Fatima Iqbal, MBBS Candidate, Liaquat National Medical College
There is no denying that violence occurs during a pandemic, but the types of violence vary depending on the context of the disease. For instance, a spike in violence against Western healthcare workers in Western Africa occurred during the Ebola epidemic. The Democratic Republic of the Congo had 386 attacks on health personnel and health infrastructure in 2018, resulting in seven deaths and 77 injuries. A large number of riots took place in Sierra Leone and vehicles were stoned. Ebola outbreaks in Western Africa also fueled domestic violence. Due to school closures caused by the Ebola outbreak from 2014-2016, over 5 million children in Sierra Leone, Guinea, and Liberia were unable to attend school, which led to an increase in child labor, sexual abuse and teenage pregnancies across in these countries.
With the government preoccupied with preventing the spread of disease, there has been little importance given to social issues like domestic violence. The term “domestic violence” can refer to multiple forms of abuse- physical, psychological, emotional, sexual, and financial, occurring in intimate or dependent relationships .
When measures like self-quarantine or lockdowns are imposed during a pandemic, homes are looked at as a safe place for people to resort to their daily activities. What many fail to realize is that not everyone goes back to a “happy home”. In a world where a large number of people sit in the comfort of their home, children and women from dysfunctional families have no safe place to escape from such situations and fall prey to violence due to extended shared time between the victims and their offenders.
Speaking for my country Pakistan, it is one of the countries in the region without a well-established national reporting system where women can lodge complaints about domestic violence. The issue has been addressed in various ways in the past. For example, in 2018, in one of the provinces of Pakistan, Punjab, an app called Women Safety was released. But according to reports, the helplines are non-functional and do not report complaints. In a similar way, one could discuss the helpline 1099 introduced by the Ministry of Human Rights during COVID-19. Although it was created to provide free legal aid to women, it has largely become ineffective.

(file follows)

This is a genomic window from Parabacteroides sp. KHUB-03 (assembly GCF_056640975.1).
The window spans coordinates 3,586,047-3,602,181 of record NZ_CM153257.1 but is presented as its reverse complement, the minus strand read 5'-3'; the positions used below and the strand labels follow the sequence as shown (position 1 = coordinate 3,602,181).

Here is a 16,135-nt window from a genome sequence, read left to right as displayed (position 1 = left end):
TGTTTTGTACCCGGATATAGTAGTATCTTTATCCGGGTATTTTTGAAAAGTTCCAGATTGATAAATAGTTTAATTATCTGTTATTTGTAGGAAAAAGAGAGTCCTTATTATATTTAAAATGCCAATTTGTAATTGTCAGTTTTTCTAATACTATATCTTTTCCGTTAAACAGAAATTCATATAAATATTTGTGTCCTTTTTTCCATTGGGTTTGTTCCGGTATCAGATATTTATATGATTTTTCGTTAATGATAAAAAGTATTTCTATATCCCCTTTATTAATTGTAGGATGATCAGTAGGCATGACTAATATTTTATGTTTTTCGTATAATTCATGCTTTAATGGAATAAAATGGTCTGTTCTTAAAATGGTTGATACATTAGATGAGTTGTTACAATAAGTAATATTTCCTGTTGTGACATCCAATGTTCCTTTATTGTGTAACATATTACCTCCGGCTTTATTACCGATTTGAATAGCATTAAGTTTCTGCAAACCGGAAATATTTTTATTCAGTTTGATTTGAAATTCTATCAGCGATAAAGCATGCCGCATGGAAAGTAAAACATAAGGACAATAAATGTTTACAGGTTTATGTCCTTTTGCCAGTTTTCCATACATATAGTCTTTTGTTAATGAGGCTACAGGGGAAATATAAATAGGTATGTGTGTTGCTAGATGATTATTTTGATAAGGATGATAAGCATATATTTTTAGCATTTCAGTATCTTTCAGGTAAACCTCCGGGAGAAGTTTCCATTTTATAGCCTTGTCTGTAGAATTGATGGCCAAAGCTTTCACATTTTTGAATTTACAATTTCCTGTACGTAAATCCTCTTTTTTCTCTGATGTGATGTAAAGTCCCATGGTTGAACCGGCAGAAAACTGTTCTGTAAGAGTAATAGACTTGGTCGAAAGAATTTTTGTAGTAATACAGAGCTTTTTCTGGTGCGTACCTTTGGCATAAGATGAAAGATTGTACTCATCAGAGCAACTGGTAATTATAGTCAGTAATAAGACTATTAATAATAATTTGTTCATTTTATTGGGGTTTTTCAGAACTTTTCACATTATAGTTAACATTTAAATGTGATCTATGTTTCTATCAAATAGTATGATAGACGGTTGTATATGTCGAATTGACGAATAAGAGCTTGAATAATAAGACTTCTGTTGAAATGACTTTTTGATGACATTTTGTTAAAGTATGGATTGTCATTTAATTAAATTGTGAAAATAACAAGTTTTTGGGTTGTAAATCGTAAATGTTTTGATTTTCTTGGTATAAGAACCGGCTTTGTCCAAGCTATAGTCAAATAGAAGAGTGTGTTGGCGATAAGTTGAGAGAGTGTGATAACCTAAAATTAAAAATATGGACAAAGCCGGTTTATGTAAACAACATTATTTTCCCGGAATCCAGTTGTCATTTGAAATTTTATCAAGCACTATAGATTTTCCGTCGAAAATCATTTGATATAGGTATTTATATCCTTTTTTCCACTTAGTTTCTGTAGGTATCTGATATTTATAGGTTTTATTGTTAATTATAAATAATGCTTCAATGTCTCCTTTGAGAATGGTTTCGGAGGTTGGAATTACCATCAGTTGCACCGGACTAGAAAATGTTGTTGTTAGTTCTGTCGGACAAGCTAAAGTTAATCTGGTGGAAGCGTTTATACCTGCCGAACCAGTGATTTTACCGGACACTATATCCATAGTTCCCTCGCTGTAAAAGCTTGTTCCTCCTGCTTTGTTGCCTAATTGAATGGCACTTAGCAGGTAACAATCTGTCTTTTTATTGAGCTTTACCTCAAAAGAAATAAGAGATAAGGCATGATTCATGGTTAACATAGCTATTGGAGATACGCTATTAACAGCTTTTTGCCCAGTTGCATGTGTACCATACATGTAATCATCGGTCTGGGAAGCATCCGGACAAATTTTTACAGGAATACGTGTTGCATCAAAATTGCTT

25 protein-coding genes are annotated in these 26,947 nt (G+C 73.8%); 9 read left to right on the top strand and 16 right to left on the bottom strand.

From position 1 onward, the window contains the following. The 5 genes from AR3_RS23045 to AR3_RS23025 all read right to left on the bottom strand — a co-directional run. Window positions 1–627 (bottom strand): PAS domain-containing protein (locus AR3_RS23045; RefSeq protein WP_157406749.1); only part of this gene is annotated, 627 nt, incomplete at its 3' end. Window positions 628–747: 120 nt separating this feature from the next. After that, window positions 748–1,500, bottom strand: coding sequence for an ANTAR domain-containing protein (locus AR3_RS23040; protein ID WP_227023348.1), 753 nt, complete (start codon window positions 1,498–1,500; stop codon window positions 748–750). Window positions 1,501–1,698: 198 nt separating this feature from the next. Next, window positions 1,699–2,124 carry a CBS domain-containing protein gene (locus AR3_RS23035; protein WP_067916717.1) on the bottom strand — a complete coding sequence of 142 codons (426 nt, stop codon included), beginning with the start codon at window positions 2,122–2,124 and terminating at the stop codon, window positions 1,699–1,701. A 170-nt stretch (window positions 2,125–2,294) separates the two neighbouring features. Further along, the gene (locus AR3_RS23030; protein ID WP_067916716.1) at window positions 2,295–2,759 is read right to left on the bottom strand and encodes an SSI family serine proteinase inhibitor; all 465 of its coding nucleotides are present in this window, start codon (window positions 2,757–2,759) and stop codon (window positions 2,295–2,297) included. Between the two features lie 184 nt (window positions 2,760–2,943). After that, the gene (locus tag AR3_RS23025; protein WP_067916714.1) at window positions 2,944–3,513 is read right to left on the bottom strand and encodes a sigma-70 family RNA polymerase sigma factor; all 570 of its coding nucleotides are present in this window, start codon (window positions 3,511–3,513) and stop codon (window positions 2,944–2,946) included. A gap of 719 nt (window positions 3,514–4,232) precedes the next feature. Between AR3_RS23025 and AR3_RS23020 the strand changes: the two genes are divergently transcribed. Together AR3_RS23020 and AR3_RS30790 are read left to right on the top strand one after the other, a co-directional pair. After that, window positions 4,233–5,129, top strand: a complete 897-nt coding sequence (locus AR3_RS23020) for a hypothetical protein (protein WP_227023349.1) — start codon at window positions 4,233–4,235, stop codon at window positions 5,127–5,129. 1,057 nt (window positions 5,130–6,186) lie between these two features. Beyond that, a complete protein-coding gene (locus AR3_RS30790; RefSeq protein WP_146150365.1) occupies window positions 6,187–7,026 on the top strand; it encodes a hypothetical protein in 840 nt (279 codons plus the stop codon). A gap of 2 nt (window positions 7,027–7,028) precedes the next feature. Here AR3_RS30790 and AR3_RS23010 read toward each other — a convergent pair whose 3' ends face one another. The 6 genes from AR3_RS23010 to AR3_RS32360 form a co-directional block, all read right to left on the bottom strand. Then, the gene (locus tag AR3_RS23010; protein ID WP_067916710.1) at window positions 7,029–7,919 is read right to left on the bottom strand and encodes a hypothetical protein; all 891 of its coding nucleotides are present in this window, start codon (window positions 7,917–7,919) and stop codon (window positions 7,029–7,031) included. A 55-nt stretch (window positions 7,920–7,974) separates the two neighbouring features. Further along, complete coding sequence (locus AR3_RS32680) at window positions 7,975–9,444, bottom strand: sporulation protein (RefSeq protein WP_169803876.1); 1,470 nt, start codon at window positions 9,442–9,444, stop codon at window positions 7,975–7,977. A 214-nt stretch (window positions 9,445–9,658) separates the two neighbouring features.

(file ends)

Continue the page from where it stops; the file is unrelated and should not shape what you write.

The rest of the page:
There is an Independent National Commission for Women in Pakistan, but it is largely silent and has not taken any concrete measures during the lockdown. There have been no announcements, reporting options, helplines, or statements made by the commission on its website. In the same way, the National Action Plan for Preparedness and Response to COVID-19 has also been silent on the issue of domestic violence, highlighting that the Pakistani authorities have a lack of awareness and concern regarding the severity of this problem in the country. With poor social security and inadequate support systems, Government and Non-Governmental Organizations fail at preventing such instances.
Not only does domestic violence put an individual at risk of facing physical injuries, it also makes them go through mental trauma. Women with a history of abuse are at an increased risk of substance abuse, alcoholism and suicide attempts. Anxiety, depression, fear of intimacy, trust issues, anti-social behavior and symptoms of PTSD have also been reported. On the other hand, children who are raised in such an environment are more likely to adopt one of two paths – a path of recovery, or of adopting the same behavior that they grew up seeing and repeating the cycle of abuse.
The Government needs to take strict measures against such a heinous crime. Hotlines should be developed that take immediate steps to help women who reach out to them. There should be shelters and other essential housing options available for women and children to seek refuge from their abuser. Women should be offered access to free legal services to rescue themselves and their children from abusive households. Mass education should be provided to the general population to educate them about their basic rights. Women should be empowered through equal job opportunities and gender equality should be practiced at the workplace. In order to break the cycle of abuse there should be therapists hired in educational institutes who instill knowledge about how domestic violence can be detrimental to an individual and how to break free from it.